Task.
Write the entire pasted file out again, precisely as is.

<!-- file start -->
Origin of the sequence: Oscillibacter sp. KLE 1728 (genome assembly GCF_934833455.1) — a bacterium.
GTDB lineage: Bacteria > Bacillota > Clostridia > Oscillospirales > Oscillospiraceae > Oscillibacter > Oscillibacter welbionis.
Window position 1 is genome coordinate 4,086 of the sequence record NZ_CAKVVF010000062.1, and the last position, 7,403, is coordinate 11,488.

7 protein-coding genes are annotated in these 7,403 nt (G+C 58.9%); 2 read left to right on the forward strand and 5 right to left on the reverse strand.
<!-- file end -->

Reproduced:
Origin of the sequence: Oscillibacter sp. KLE 1728 (genome assembly GCF_934833455.1) — a bacterium.
GTDB lineage: Bacteria > Bacillota > Clostridia > Oscillospirales > Oscillospiraceae > Oscillibacter > Oscillibacter welbionis.
Window position 1 is genome coordinate 4,086 of the sequence record NZ_CAKVVF010000062.1, and the last position, 7,403, is coordinate 11,488.

7 protein-coding genes are annotated in these 7,403 nt (G+C 58.9%); 2 read left to right on the forward strand and 5 right to left on the reverse strand.